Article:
Saturday, 7 January 2017

Here’s What Your Dermatologist Won’t Tell You About Eczema (Everyone Need To Know This)


Eczema, or atopic dermatitis, is a skin condition in which patches of the skin become red, dry, and itchy. The scientists have found a link between eczema and allergies since most of the people suffering from this condition deal with asthma and rhinitis.
Even though eczema can severely affect the physical, mental, and emotional life of the patient, it has never been subjected to an intense research since this condition is not a serious disease.
Nevertheless, the people with eczema often deal with pain, scratching, stress, anxiety, peeling skin, as well as a need for immunosuppressive agents, antihistamines, and cortisone shots.

Why Is Eczema Difficult to Treat?

When it comes to treating eczema, the dermatologists tend to analyze exclusively the symptoms rather than the cause.
Usually, they don’t inform you that there are methods which can reduce the inflammations that cause eczema, nor that there are known triggers which can make an immune response worse. Here is why you are not informed about the triggers:
  • Each individual suffering from eczema is not affected by the same triggers.

  • Certain treatments need a lot of time and patience. Although the eczema patients want a quick relief, they shouldn’t address only the symptoms. Rather, this condition requires an elimination of the initial triggers.
  • Food allergies can lead to eczema. However, this cause usually remains undiagnosed because the methods of testing are not covered by the medical system.

What Are the Triggers for Eczema?

The breakdown in eczema is in the innate immune system. This part of the immune system is responsible for informing the body about foreign and not foreign things in the lungs, skin, and gastrointestinal system.
When something foreign affects some part of the immune system, the entire system faces difficulties.
In the case of eczema, the gastrointestinal tract is where the breakdown occurs. This condition can occur even before birth.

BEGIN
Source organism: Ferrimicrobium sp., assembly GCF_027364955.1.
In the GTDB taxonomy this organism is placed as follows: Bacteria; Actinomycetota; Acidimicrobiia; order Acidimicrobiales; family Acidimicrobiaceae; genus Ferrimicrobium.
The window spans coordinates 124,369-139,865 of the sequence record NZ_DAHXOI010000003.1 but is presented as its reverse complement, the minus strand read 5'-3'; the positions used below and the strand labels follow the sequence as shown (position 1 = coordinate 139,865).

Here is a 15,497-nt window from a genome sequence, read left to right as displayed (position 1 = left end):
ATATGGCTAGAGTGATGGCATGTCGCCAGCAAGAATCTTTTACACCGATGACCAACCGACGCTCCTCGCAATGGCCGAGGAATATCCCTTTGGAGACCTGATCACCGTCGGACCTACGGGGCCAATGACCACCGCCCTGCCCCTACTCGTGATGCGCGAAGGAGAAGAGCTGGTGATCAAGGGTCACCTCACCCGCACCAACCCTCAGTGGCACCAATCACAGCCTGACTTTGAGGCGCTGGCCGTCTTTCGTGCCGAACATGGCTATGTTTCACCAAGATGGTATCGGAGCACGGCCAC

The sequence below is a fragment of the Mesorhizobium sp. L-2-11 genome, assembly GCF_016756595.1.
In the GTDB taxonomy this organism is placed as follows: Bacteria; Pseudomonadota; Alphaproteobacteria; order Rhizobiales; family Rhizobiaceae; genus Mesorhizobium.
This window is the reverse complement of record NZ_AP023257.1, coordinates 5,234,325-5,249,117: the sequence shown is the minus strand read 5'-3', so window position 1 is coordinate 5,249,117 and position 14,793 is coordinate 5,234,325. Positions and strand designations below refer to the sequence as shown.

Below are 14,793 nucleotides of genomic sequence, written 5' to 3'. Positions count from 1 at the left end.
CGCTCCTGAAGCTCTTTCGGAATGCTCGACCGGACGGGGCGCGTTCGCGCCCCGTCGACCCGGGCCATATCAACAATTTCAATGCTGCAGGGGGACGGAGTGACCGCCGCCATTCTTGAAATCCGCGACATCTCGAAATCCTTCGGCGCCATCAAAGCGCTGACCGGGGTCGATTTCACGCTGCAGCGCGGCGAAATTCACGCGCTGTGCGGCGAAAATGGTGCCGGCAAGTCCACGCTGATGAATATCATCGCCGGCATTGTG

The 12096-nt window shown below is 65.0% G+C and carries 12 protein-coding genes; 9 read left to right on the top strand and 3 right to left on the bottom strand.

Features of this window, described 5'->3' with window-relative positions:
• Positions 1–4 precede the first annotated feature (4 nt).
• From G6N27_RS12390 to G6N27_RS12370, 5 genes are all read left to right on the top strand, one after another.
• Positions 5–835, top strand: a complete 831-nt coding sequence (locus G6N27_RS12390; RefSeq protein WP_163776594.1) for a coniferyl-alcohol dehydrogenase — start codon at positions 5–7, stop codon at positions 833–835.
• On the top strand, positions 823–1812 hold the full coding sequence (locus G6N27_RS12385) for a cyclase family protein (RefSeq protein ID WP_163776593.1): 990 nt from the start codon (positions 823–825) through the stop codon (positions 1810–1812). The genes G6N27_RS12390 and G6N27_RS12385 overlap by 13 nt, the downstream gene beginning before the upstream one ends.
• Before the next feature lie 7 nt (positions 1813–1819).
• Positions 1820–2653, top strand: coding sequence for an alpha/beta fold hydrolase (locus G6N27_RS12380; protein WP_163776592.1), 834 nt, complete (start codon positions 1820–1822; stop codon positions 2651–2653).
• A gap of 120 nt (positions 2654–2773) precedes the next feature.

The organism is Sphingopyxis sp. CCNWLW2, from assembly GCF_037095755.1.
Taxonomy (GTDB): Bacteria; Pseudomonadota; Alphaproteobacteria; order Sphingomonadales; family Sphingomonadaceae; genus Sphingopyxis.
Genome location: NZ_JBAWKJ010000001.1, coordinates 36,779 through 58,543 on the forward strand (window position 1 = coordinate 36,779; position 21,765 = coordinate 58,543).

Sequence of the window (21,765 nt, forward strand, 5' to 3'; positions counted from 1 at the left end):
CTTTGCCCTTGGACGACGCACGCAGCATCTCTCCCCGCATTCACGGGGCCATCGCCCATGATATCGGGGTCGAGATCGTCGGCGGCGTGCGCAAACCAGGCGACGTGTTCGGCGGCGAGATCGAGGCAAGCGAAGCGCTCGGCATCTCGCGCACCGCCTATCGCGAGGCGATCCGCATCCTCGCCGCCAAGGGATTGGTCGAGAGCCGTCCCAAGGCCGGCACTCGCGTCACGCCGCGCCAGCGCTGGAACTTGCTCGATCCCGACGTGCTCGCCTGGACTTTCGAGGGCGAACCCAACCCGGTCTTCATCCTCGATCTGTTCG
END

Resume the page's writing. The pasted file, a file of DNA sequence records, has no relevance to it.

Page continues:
In case the mothers have genetic predispositions or eczema, they can pass the condition to their babies. Fortunately, the appearance of eczema in the babies can be reduced and prevented by probiotics and good bacteria.
Different types of eczema are linked to different foods. Some of the foods which are related to eczema include dairy proteins, potatoes, tomatoes, wheat, wheat gluten, nuts, synthetic and refined sugars, citrus fruits, citrus juices, peaches, cherries, and apples from trees connected to oral allergies.

Nevertheless, there is a lack of sufficient evidence about the link between eczema and food allergies.
Moreover, stress is another cause of eczema. The stress hormones have an ability to increase the inflammation.
Increased stress levels are considered to be the major culprits for the development of eczema since this condition is characterized by an occurrence of chronic inflammation.

Why Is It Important to Identify the Root Cause?

The immunosuppressive agents, such as tacrolimus found in Elidel and Protopic, are excellent for controlling eczema. However, the usage of these medications comes with many severe side effects.
One of the adverse effects caused by these creams is cancer. This, however, doesn’t mean that the people should avoid them because they do have positive safety profiles.
Nevertheless, the root cause of eczema needs to be identified in order to protect yourself against any potential risks and to successfully treat this condition.